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Documentary Inspires New Generation at UGA

shraderAbigail Shrader, MSW'11

Contact: Emily Williams

Posted March 4, 2011

View a slideshow or see photos from the day on our Facebook page.

Students, faculty, staff and community members gathered to celebrate the life of Donald L. Hollowell, the legendary civil rights attorney who fought to desegregate UGA, at the premiere campus screening of Donald L. Hollowell: Foot Soldier for Equal Justice Feb. 22, 2011 in Masters Hall at the Georgia Center for Continuing Education Conference Center and Hotel. Several MSW students discussed the impact the film had on them.

Abigail Shrader, MSW '11 "I have a tremendous amount of reverence for Donald Hollowell who helped lay the foundation for social work practice today," said second-year MSW student Abigail Shrader in the opening remarks. "When the law was unjust he worked to change it and he did so with tireless eloquence, determination, courage and conviction. This film is a beautiful picture of what working for social change looks like."

Shrader talked about the emotions the images in the film evoked in her. "It's another world to me. It's very foreign. It's eerie. It's spooky," she said. She pointed out the irony in the Celebration of Courage currently taking place at UGA. Hollowell had fought the University in the 1950s and 60s for equal rights and 50 years later he is being honored for his courage in desegregating the University. "It's encouraging for me to see how far we've come and to think about what the next 50 years will bring," she concluded.

Christopher Stokes, a dual degree MSW/J.D. student, also offered opening remarks. "What struck me the most about this documentary was how well he was respected at such a young age," he said. "In his 40s, he was already arguing cases that would have a lasting impact on American society."

stokes

 

 

 

Christopher Stokes, MSW/J.D. '12

Stokes recalled a point in the film that left an impression on him as a budding attorney. "I can't imagine getting my law degree and having to try a case in the balcony like Mr. Hollowell was asked to," he said. "Mr. Hollowell not only blazed trails in regards to the law, but he also blazed trails in regards to legal representation here in the South and in the nation and for that I thank him."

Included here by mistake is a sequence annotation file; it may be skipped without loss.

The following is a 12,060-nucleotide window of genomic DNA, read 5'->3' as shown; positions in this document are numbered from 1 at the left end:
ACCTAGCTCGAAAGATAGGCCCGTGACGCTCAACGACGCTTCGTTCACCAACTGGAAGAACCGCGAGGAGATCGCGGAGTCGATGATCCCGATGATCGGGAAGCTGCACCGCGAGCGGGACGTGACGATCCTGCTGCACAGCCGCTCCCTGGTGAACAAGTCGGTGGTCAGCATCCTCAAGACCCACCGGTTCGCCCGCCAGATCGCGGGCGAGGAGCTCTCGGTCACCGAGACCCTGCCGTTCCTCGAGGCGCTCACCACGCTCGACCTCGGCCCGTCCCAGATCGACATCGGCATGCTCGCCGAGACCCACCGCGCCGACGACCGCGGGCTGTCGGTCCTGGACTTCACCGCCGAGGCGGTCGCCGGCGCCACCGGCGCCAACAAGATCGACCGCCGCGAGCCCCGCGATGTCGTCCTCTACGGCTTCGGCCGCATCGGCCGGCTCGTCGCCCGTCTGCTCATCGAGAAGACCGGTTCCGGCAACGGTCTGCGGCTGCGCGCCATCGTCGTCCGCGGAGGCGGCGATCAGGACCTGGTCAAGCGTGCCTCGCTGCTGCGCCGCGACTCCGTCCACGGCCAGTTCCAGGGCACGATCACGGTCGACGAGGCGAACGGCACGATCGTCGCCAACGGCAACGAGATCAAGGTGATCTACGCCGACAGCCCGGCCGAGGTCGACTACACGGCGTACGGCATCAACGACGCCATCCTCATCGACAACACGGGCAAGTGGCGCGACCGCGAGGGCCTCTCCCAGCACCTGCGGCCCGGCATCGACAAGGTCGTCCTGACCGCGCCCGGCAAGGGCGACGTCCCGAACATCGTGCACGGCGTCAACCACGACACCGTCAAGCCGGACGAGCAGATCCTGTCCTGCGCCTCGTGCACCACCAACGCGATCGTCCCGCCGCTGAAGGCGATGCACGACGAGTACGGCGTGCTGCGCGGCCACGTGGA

Maurice C. Daniels, dean of the School of Social Work and director of the Foot Soldier Project for Civil Rights Studies (FSP) welcomed those gathered for event and Derrick P. Alridge, director of the Institute for African American Studies and professor in the College of Education introduced the film. Daniels and Alridge developed the film in collaboration with colleagues from various disciplines.

"It is very rewarding and fulfilling to bring Hollowell's activism and civil rights work in the 1950s and 1960s to a new generation," Daniels said in his welcome.

Alridge described Hollowell in his introduction of the film as an "enduring icon of the civil rights movement" for his work integrating the South, registering black voters across the nation and combatting racial discrimination. "The FSP did not have to travel far at all to discover Donald Hollowell, who was one of the most important and pivotal, yet uncelebrated foot soldiers of the civil rights movement," he added.

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Andrew Mayo, MSW'12

Andrew Mayo, a first-year MSW student, provided the closing remarks. Mayo thanked Hollowell for his work in the civil rights movement that made possible his ability to drink from an unlabeled water fountain, sit at the front of a bus and attend the University of Georgia. "I feel truly indebted to all that Hollowell has contributed as a foot soldier for social justice. The only way I can begin to make payment of such a debt, is to continue the work of Hollowell and fight for social justice as a student and soon to be social work professional," he said.
Donald L. Hollowell: Foot Soldier for Equal Justice chronicles Hollowell's achievements through his service as lead counsel in Holmes v. Danner, the landmark case that secured admission to the University of Georgia for Charlayne Hunter (now Hunter-Gault) and Hamilton Holmes, the first African Americans to register for classes at the University; his legal victory that won the release of Rev. Martin Luther King, Jr., from the Reidsville State Prison; and his effective defense of Preston Cobb, a 15-year-old black youth who was sentenced to die in Georgia's electric chair.

The film was narrated by Hunter-Gault, who went on to graduate from UGA with a journalism degree in 1963. As a journalist, she won Peabody and Emmy awards for her work. Others who played a key role in UGA's desegregation were interviewed in the film, including former Georgia governor, Ernest Vandiver; Vernon E. Jordan, Jr., and Federal Judge Constance Baker Motley, members of Hollowell's legal team in the Holmes case; Federal Judge Horace T. Ward, the first person to challenge UGA's discriminatory admissions policies and co-counsel in the Holmes lawsuit; and Judge William Bootle, the judge who handed down the desegregation decision.

The documentary was developed in partnership with UGA's Center for Teaching and Learning and the Russell B. Library for Political Research and Studies.

The event, co-sponsored by the School of Social Work, the Institute for African American Studies, the Office of Institutional Diversity and the Foot Soldier Project for Civil Rights Studies (FSP), is part of "Celebrating Courage," UGA's celebration of the 50th anniversary of its desegregation.